Snatch timed sets
Click on image to enlarge.

Be creative and experiment with different ways of using timed sets, such as using them for one lift while using more conventional methods for another. Just remember that your goal is to increase the competition lifts at the end of each cycle. With that goal in mind, timed sets have but one weakness—you usually can’t approach maximal weights while doing them. That’s primarily the reason to use this method at the start of a training cycle, and then switch to more conventional methods of training as the cycle progresses.

American Weightlifting by Glenn Pendlay
To buy Glenn Pendlay’s book American Weightlifting,

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Glenn Pendlay
Glenn Pendlay was a Level 5 USA Weightlifting coach, a lecturer, a researcher, and an author. As an athlete, he was active in powerlifting, throwing, and weightlifting, then went on to become one of the most influential and sought-after coaches in America. He held the highest of coaching accreditations and produced world team members, over 100 national champions, more than 20 international medalists, and athletes who collectively broke 10 American records in a single year.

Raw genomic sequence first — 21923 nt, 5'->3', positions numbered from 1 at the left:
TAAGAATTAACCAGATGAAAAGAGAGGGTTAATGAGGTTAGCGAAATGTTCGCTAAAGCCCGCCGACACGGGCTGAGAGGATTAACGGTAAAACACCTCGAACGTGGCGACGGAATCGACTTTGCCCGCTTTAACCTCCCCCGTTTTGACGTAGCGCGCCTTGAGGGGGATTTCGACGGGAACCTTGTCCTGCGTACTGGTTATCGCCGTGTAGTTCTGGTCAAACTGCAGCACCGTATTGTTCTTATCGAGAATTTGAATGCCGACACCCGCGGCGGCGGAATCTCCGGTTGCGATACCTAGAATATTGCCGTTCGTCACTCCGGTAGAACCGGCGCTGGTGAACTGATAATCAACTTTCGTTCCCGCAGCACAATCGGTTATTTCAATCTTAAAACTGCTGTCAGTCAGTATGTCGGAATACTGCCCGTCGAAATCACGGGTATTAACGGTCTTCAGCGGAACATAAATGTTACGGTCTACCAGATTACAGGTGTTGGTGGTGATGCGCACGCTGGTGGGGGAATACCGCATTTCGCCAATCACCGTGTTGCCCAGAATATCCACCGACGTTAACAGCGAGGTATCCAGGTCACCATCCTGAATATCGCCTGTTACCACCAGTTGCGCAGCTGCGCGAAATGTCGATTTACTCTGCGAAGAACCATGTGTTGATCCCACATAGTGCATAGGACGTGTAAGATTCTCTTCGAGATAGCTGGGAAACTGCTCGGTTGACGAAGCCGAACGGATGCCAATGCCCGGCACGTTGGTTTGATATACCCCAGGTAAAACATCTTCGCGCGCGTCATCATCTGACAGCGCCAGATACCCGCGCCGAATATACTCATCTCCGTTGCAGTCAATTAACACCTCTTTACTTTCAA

Glenn’s work in the field of endocrinology greatly impacted weight training in the United States. He studied and published papers on how different levels of stress affect the endocrine system and the body’s ability to adapt to stress. This work contributed to developing better training systems for American weightlifters and athletes from other sports, raising the level of performance for US athletes on the national and international stages.

3 thoughts on “Timed Sets

  • Nice article. Judging from the rest periods, does this pack on size along with neural adaptations?

  • I have used this approach with sets of 10 kettlebell swings. My “escape valve” is that if I feel I’m getting too fatigued to continue, I add an extra minute’s rest before continuing with the remainder of the planned volume.

    One can progress this way. E.g., if you start with 10 sets of 10 swings and find you need an extra minute’s rest after your 6th set, the following week you might try taking the extra rest only after your 7th set, and so on until you no longer need the extra rest.

  • I love heavy EMOM sets and have used them for more than a decade with a variety of exercises with great results and short sessions!

    They can definitely be used with bodyweight and kettlebell exercises as well.